THE BLOG
10/02/2014 05:31 pm ET Updated Dec 02, 2014

'Fix & Stay' Your Way into a New Home

We read about it everywhere, and millions watch the reality TV shows on multiple networks about fix & flip real estate investing. It's fun to see an investor turn an ugly duckling home into a swan and make a profit doing it. As with any "reality" television show, there are some behind-the-scenes things going on that help them in their profitability, such as getting material discounts for mentioning where the materials were purchased. But, fix & flip is still a viable real estate investment opportunity, even if you're not a TV star.

But, it's getting a little more difficult these days, as foreclosure inventories are shrinking and prices are rising. The investor must sharpen their pencil, cut the very best purchase deal they can, and then really "work the numbers" in the rehab part of the job. Some are backing away from fix & flip and moving into rental property investing or other real estate opportunities. There is a big opening here for the retail buyer to use a "fix & stay" strategy to move into a home that's customized for their needs and a bargain buy as well.

You're going to become a self-investing home buyer by locating the right foreclosure or distressed home that needs work. You'll be choosing a home in an area you like and with the basic features you want, but it is in need of significant work to make it a livable home. Regular mortgage lenders won't finance homes unless they're already repaired and ready for move-in, so you'll need to take a different approach.

Funding with the FHA 203k Loan

First, you need to know that when you find the right home with the characteristics you want and in a neighborhood you like that you have a funding resource ready. The FHA 203k loan is designed for the home buyer who will live in the home, but they need to have some work done before the long term mortgage is funded. In other words, the repairs and rehab must be a part of the loan and the work done before move-in. The 203k is for this specific purpose and the details can be found at www.hud.gov. There are two levels of funding depending on the amount of work the home needs:

• Streamlined 203k: The amount available for repairs is between $0 and $35,000, and the process for application is more streamlined due to the lower repair loan amount in relationship to the overall value of the home.
• Full 203k: This loan has a minimum amount of $5,000 and no maximum limitation. So, the home that needs a lot more work is probably going to fall into this more detailed lending process.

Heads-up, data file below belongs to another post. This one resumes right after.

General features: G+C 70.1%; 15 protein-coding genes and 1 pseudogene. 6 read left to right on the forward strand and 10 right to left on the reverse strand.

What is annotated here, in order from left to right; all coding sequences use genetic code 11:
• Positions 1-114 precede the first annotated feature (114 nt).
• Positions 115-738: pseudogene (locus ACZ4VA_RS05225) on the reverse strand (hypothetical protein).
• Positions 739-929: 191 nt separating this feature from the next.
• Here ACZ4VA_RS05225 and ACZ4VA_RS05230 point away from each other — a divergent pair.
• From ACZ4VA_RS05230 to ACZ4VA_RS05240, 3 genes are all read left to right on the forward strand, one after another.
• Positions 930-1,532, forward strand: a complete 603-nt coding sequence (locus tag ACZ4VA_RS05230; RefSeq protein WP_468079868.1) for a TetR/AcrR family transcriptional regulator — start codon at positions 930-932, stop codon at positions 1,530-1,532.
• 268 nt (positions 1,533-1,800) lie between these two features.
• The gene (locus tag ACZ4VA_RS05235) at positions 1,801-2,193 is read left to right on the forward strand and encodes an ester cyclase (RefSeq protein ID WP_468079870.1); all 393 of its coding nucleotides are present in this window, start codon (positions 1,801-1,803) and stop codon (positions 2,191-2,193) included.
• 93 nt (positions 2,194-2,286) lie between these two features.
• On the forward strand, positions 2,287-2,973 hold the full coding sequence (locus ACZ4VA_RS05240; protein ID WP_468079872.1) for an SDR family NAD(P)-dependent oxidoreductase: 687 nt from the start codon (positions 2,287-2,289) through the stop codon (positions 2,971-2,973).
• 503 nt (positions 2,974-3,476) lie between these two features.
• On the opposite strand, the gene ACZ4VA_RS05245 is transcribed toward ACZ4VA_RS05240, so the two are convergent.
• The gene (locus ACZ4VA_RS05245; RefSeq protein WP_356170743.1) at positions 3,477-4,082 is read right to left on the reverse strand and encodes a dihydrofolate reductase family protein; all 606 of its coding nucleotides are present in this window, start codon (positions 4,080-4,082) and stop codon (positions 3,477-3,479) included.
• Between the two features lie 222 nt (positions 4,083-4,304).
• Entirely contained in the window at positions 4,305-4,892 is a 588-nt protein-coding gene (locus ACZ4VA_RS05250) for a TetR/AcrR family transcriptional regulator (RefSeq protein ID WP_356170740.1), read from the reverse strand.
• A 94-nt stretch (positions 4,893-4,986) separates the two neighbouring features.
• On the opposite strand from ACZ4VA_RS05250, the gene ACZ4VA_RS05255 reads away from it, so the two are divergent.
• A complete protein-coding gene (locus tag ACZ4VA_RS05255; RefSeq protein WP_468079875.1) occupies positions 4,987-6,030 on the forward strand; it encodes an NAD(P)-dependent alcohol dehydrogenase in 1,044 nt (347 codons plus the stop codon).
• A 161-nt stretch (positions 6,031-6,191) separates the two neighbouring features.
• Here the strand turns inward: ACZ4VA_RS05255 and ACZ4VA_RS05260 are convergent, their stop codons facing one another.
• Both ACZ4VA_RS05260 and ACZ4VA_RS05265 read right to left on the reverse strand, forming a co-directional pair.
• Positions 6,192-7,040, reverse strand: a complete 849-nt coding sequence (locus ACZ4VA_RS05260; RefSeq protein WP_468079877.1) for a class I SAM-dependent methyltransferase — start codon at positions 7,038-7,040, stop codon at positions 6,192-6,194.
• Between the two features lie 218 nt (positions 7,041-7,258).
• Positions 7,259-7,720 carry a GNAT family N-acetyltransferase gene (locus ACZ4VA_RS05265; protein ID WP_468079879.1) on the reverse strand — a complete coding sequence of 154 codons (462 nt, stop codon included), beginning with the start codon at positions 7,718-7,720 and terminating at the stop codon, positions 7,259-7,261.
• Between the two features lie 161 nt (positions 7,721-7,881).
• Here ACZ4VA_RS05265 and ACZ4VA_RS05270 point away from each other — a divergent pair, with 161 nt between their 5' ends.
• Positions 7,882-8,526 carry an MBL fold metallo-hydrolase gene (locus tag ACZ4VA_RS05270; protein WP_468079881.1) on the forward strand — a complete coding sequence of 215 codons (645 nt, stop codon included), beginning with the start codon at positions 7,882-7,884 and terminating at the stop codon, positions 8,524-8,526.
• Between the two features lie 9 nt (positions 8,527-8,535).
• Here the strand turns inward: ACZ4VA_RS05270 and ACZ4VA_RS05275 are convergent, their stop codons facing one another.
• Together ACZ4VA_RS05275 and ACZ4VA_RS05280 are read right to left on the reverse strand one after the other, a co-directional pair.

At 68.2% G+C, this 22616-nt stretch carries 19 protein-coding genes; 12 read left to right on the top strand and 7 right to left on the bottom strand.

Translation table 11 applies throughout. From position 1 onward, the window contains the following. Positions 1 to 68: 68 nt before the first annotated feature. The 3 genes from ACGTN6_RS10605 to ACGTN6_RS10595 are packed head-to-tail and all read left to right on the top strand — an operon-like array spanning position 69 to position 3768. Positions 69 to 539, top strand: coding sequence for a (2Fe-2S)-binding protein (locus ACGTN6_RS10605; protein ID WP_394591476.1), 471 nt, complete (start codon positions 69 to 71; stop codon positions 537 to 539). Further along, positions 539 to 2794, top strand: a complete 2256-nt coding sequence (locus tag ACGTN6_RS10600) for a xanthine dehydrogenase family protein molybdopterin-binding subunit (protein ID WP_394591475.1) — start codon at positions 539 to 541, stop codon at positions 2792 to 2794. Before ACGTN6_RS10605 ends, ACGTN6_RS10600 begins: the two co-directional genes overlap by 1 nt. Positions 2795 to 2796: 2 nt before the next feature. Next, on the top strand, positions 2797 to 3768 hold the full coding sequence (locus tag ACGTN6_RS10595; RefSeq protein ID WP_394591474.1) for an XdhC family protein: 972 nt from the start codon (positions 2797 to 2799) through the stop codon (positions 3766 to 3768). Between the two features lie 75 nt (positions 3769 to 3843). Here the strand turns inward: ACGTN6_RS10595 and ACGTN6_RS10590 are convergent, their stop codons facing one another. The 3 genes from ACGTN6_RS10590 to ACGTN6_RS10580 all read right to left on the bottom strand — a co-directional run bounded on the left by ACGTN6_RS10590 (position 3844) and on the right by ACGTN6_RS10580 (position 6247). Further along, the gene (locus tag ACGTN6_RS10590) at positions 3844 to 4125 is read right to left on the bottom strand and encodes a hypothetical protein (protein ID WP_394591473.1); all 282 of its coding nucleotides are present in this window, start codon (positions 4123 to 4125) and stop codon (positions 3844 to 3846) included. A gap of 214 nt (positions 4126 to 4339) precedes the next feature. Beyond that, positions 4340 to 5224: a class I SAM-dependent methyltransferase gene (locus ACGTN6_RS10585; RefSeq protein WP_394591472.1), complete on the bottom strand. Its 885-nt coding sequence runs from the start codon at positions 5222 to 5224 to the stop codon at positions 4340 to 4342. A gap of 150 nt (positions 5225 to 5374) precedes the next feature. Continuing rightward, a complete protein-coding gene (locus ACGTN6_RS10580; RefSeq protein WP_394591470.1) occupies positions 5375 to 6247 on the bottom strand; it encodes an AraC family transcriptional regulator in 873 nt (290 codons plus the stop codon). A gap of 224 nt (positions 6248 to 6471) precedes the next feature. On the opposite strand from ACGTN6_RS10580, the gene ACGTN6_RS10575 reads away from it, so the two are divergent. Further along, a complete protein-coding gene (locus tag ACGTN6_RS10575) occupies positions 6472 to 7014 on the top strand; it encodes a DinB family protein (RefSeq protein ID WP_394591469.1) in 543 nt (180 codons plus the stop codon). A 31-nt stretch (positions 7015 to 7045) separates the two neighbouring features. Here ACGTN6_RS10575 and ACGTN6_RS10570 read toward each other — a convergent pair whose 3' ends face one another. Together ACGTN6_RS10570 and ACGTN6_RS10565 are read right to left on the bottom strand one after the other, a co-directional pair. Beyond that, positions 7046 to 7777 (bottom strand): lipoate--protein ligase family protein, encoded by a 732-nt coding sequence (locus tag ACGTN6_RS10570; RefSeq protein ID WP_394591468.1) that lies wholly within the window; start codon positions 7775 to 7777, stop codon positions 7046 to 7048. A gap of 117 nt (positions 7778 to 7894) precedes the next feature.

There are plenty of details; after all it does involve the government. But, you can locate a home that other retail buyers cannot buy, have it rehabilitated to move-in condition, and end up with the purchase price and the renovation and repairs all wrapped up into one neat mortgage. The total of the purchase and the repairs loans will of course have to meet LTV, Loan-to-Value, requirements. There is some flexibility in this stage, as you can select materials and change specifications as necessary to bring the rehab costs into line with what the lender wants.

What you're doing is getting a contractor involved in the early stages to provide not just estimates but hard bids for the work. The process requires that no payments be made as the work progresses until it is inspected and completed as specified. You're getting the benefit of these inspections and quality controls because the lender wants to be certain that their investment is covered.

The Buying Competition

Research the 203k loan, get some of the pre-approval process out of the way, and you can start shopping in a market with no retail buying competition. You will be competing with local real estate investors, but you have an advantage. The fix & flip investor must buy at a price that allows them a nice profit for the rehab work and for their time and effort. They're usually selling to another investor, many times a rental property buyer. That investor buyer doesn't want to pay full ARV (After Repair Value) for the home. The discount that buyer wants, when added to the profit the fix & flip investor wants, must be subtracted from the After Repair Value to come up with the price the fix & flip investor can pay for the unrepaired home.

This means that you can pay more for the home than the fix & flip investor because their profit isn't a part of the picture, and you can work with full value, not a discounted value the rental property buyer wants to pay. Your lender will be looking at ARV for the final loan total calculations. If you want to jump through a few hoops and take a couple to four months to go through a purchase and rehab process, a Fix & Stay purchase might be perfect for you.

PHOTO GALLERY
10 States Where No One Wants To Buy A Home